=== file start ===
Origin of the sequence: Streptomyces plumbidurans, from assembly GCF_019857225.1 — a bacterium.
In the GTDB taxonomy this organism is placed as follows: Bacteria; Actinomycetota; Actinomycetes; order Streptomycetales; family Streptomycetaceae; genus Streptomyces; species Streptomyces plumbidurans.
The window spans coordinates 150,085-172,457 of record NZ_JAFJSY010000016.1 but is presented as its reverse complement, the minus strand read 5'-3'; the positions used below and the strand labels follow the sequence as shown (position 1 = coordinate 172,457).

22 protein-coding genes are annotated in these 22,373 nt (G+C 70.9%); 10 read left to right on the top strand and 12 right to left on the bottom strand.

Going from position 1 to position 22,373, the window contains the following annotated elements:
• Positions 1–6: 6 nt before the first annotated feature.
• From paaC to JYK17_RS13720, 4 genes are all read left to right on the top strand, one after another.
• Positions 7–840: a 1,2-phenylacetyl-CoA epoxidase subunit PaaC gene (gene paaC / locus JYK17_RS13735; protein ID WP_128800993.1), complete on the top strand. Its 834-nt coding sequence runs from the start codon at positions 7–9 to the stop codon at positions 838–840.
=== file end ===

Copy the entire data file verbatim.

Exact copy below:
Origin of the sequence: Streptomyces plumbidurans, from assembly GCF_019857225.1 — a bacterium.
In the GTDB taxonomy this organism is placed as follows: Bacteria; Actinomycetota; Actinomycetes; order Streptomycetales; family Streptomycetaceae; genus Streptomyces; species Streptomyces plumbidurans.
The window spans coordinates 150,085-172,457 of record NZ_JAFJSY010000016.1 but is presented as its reverse complement, the minus strand read 5'-3'; the positions used below and the strand labels follow the sequence as shown (position 1 = coordinate 172,457).

22 protein-coding genes are annotated in these 22,373 nt (G+C 70.9%); 10 read left to right on the top strand and 12 right to left on the bottom strand.

Going from position 1 to position 22,373, the window contains the following annotated elements:
• Positions 1–6: 6 nt before the first annotated feature.
• From paaC to JYK17_RS13720, 4 genes are all read left to right on the top strand, one after another.
• Positions 7–840: a 1,2-phenylacetyl-CoA epoxidase subunit PaaC gene (gene paaC / locus JYK17_RS13735; protein ID WP_128800993.1), complete on the top strand. Its 834-nt coding sequence runs from the start codon at positions 7–9 to the stop codon at positions 838–840.